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Biological Theory

, Volume 11, Issue 3, pp 138–149 | Cite as

Rethinking Cohesion and Species Individuality

  • Celso NetoEmail author
Original Article

Abstract

According to the species-as-individuals thesis (hereafter S-A-I), species are cohesive entities. Barker and Wilson recently pointed out that the type of cohesion exhibited by species is fundamentally different from that of organisms (paradigmatic individuals), suggesting that species are homeostatic property cluster kinds. In this article, I propose a shift in how to approach cohesion in the context of S-A-I: instead of analyzing the different types of cohesion and questioning whether species have them, I focus on the role played by cohesion in the identity of individuals. This shift allows us to recognize why cohesion matters to S-A-I, as well as to reconceive the analogy between species and organisms (paradigmatic individuals), and also allows us to highlight the context sensitivity of both “cohesion” and “individuals.” From this perspective, I identify two problems in Barker and Wilson’s argumentation. Firstly, the authors fail to recognize that species are individuals even if they do not have the same type of cohesion that organisms have. Secondly, their argument relies on a misinterpretation of S-A-I. I conclude that species cohesion is still best framed as a feature of species individuality rather than a feature of species as homeostatic property cluster kinds. The arguments presented here contribute to the re-articulation and reevaluation of S-A-I in the face of contemporary discussions.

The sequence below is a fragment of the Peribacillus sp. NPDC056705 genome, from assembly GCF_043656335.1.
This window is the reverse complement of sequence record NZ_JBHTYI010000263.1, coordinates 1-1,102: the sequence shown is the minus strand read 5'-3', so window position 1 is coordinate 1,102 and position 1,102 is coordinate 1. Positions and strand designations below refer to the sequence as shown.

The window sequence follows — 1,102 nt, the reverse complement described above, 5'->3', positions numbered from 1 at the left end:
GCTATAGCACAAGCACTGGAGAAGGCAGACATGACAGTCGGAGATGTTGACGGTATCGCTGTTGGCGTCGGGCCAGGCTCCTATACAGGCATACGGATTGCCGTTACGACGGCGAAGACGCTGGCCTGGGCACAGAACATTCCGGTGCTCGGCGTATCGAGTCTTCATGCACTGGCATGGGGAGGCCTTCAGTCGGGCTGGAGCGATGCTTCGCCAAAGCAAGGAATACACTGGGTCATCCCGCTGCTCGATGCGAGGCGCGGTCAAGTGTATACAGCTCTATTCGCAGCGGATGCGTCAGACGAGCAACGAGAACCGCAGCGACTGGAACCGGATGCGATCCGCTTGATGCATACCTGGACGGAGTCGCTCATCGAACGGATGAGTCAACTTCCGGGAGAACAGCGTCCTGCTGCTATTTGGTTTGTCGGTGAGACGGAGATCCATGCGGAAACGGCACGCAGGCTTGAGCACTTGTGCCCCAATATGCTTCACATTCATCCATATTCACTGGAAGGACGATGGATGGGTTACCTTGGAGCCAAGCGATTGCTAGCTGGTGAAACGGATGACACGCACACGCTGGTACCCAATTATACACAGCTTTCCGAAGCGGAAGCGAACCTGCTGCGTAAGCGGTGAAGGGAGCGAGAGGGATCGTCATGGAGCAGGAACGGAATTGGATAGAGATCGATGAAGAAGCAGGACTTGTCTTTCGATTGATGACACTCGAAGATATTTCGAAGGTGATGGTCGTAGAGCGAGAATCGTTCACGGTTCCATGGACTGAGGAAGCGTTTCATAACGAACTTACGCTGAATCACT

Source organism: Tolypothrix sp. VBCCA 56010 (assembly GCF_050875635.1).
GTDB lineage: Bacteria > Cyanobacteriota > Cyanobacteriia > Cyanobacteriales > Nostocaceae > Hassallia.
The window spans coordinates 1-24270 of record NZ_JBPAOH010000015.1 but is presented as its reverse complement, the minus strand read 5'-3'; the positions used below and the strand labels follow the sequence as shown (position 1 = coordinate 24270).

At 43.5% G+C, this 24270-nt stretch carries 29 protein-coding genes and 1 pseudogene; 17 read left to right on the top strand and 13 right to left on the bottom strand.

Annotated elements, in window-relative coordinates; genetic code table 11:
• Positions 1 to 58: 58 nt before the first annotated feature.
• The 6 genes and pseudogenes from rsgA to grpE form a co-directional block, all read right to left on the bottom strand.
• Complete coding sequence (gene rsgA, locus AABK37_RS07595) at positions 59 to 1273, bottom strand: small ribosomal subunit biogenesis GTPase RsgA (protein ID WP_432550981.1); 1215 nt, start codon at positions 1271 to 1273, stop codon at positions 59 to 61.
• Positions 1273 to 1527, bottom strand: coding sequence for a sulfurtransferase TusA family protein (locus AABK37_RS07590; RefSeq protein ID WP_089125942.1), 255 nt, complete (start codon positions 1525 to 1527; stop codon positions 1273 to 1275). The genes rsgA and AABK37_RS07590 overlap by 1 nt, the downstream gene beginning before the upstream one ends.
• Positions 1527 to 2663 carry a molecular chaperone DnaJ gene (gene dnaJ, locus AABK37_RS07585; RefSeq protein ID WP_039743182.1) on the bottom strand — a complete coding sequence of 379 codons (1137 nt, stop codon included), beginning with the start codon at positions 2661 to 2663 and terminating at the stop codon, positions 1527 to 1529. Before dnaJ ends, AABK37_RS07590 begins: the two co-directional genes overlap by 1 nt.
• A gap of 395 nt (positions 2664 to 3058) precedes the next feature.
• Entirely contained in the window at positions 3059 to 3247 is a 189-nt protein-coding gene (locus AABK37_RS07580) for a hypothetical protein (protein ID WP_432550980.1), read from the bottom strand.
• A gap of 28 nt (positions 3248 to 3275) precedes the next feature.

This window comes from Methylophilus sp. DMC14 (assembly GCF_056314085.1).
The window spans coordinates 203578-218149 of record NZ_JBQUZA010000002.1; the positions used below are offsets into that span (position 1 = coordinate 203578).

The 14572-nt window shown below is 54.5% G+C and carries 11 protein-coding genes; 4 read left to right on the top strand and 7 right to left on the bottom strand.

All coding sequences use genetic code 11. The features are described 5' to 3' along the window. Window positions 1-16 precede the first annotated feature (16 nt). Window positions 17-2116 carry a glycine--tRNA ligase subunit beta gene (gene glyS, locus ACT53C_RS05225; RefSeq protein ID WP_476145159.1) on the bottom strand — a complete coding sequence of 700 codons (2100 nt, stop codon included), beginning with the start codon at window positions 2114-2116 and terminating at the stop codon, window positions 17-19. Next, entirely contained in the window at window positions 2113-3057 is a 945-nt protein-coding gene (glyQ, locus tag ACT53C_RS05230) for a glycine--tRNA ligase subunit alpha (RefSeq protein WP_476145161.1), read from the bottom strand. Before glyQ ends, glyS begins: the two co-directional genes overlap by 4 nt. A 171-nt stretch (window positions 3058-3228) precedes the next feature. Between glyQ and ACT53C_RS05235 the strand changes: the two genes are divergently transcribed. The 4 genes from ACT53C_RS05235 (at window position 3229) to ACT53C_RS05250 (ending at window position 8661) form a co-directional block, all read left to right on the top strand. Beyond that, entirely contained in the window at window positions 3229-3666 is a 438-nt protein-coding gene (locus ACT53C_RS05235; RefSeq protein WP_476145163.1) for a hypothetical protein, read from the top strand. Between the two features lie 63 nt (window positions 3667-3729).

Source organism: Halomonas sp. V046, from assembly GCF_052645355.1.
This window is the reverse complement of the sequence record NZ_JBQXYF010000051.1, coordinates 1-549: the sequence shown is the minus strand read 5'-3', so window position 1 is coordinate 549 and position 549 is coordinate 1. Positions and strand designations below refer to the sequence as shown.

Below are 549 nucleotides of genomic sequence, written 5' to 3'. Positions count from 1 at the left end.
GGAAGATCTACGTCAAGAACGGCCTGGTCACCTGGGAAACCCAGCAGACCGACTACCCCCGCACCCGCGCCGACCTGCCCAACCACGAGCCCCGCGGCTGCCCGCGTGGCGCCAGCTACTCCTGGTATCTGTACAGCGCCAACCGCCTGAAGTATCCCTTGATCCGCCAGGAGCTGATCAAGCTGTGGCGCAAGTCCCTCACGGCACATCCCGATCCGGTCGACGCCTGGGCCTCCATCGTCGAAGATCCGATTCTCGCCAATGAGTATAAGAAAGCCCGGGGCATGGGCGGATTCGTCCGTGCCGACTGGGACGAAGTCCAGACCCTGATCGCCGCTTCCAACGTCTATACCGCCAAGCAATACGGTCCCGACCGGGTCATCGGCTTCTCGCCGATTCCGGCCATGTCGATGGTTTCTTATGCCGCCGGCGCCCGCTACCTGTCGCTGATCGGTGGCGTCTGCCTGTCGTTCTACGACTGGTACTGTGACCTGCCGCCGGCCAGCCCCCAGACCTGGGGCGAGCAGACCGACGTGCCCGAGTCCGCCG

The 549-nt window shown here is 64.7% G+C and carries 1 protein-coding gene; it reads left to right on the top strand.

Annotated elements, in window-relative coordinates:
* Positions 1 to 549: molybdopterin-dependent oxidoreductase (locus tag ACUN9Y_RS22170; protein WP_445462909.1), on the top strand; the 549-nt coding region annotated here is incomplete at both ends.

Keywords

Classes Cohesion Homeostatic property cluster kinds Identity Species 

Notes

Acknowledgments

For providing helpful comments on early versions I thank Thomas Reydon, Matthew Haber, and Matthew Barker. I also thank two anonymous reviewers for their valuable comments. For providing financial support I thank the Brazilian National Council for Scientific and Technological Development (Conselho Nacional de Desenvolvimento Científico e Tecnológico—CNPq), grant no. 200188/2014-3.

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Copyright information

© Konrad Lorenz Institute for Evolution and Cognition Research 2016

Authors and Affiliations

  1. 1.Philosophy InstituteLeibniz UniversityHannoverGermany
  2. 2.Center for Philosophy and Ethics of ScienceLeibniz UniversityHannoverGermany

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